By: Bill Heller
Publisher: Pelican Publishing
Publication Date: March 2010
Reviewed by: Bill Alberts
Review Date: April 24, 2010
If you enjoy “The Sport of Kings,” then you’ll want to get a copy of the newest racing biography featuring Randy Romero. While it’s a very enjoyable read, you will also gain a deep appreciation for the amazing dedication a successful jockey must have for his profession.
Randy Romero’s Remarkable Ride begins with an overview of Romero’s life, including the incredible ups and downs he experienced on the track. With 4,294 victories, 25 riding titles, bringing to victory (awkward but don’t want to using “racing” again) some amazing Hall of Fame horses and riding in the Kentucky Derby an astonishing nine times, he is recognized as one of the great jockeys of the last 50 years. But Romero also suffered through 12 major injuries and 25 surgeries during his racing career. From a near-fatal fire in a sweatbox explosion to a punctured lung, he endured an incredible array of injuries. But he never allowed his pain to keep him from riding and would repeatedly bounce back from life-threatening injuries, getting back to the track and racing in record time. Notes Angel Cordero, Jr., a fellow jockey, Romero “…had the character of a champion. He went through a lot of accidents and the burn, and he never showed any fear. He just kept coming back.” (pg. 15)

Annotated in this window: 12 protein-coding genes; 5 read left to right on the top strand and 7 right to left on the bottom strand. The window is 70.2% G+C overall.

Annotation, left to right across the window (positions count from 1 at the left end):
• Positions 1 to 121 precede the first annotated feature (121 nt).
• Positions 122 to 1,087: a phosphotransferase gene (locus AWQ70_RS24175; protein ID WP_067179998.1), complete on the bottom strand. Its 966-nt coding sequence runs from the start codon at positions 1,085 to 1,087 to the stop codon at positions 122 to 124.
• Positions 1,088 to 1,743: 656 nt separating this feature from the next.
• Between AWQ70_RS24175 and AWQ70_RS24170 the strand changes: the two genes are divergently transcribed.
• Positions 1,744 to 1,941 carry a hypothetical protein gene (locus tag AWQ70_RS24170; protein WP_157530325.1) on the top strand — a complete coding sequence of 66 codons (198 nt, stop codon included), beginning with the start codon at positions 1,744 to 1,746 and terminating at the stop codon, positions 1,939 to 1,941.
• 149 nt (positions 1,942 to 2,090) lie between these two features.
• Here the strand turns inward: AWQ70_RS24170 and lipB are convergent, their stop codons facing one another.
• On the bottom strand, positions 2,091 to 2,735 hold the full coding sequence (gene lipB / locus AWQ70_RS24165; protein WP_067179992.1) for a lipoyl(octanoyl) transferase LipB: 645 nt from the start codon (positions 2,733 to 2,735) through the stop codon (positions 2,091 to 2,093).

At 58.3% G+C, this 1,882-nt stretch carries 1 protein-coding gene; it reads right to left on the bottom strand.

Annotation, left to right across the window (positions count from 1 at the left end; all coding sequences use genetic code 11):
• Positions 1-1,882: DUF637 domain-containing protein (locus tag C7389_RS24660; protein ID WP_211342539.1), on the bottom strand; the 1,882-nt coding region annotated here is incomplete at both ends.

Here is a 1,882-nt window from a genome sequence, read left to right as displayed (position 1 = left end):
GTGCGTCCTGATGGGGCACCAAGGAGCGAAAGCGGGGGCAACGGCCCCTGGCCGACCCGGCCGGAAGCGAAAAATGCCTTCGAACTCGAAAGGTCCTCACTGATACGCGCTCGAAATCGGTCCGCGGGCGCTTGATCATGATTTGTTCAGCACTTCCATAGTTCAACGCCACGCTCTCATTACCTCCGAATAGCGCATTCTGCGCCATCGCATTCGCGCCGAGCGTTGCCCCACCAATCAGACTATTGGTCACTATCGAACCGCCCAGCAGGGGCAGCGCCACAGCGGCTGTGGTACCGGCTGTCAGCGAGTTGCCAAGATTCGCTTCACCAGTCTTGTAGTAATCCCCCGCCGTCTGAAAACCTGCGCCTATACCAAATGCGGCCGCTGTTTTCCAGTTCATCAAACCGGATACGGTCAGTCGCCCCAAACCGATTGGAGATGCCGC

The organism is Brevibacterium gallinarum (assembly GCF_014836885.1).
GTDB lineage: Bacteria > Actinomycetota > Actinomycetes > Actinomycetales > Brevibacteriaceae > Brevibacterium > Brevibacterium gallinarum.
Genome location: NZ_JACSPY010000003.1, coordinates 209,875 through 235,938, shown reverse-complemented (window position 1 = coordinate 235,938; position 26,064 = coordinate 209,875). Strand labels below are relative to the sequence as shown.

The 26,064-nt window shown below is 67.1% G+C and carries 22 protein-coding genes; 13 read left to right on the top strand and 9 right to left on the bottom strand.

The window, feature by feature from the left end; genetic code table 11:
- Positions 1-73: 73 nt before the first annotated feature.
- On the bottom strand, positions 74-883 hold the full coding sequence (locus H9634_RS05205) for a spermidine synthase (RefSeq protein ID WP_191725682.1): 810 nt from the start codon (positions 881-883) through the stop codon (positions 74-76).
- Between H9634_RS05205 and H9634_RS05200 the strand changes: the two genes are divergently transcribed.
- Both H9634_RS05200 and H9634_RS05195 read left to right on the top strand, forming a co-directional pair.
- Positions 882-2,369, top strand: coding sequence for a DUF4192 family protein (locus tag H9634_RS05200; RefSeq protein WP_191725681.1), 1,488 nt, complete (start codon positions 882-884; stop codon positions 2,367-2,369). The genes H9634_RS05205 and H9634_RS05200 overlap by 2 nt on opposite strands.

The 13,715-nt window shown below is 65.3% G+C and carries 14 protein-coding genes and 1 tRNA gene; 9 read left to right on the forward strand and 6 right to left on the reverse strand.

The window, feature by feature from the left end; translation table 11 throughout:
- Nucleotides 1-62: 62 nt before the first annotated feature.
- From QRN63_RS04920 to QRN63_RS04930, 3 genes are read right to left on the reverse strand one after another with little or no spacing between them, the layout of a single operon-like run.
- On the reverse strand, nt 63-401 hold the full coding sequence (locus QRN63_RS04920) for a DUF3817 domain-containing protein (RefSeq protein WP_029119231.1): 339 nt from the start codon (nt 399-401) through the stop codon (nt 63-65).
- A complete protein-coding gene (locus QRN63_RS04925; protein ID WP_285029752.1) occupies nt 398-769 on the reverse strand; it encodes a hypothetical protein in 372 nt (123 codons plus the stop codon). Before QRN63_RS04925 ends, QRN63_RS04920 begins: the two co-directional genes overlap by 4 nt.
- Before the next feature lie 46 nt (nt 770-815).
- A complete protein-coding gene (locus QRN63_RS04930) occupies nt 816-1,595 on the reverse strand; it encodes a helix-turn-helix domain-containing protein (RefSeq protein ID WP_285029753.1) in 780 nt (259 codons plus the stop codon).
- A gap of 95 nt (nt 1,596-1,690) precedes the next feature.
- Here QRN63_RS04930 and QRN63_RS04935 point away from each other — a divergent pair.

After giving reader a brief overview of Romero’s life, the author writes about the jockey’s childhood. With an abusive father, who verbally and physically mistreated all his children as well as his wife, life at home was hell for Romero. His escape was through horses. He learned early that he had a natural talent (and flair for getting hurt). The fledgling jockey’s very first ride at the age of six ended in a runaway Paint mare with a scar that is still visible. But he got right back on the unruly horse later the same day.
Randy Romero’s Remarkable Ride follows the jockey’s career from his early days riding match races on small Louisiana tracks to riding at such esteemed tracks as Keeneland and Belmont Park, through Romero’s retirement, resurgence as a ‘jockey agent’ and current health struggles. The reader is given an insider’s view of the racing world and gains insight into what it takes to successfully ride horse after horse across the finish line first. I particularly enjoyed the in-depth coverage of two Hall of Fame fillies, Go For Wand and Personal Ensign, both of whom were ridden by Romero. There was also a fair amount of humor to the story, with little anecdotes spread throughout that showed the camaraderie around the barns (racing and losing to a chicken was the best!).
It is obvious that the author had the full cooperation of Randy Romero and his family for this book as they are all quoted extensively. And they didn’t hold back as, for example, Romero talks candidly about his brief experimentation with drugs, his divorce, and his many injuries. The book was a quick read and gave me a new appreciation for jockeys.
Quill says: If you’re a racing fan, grab a copy of Randy Romero’s Remarkable Ride and start reading – you’re in for a great ride.
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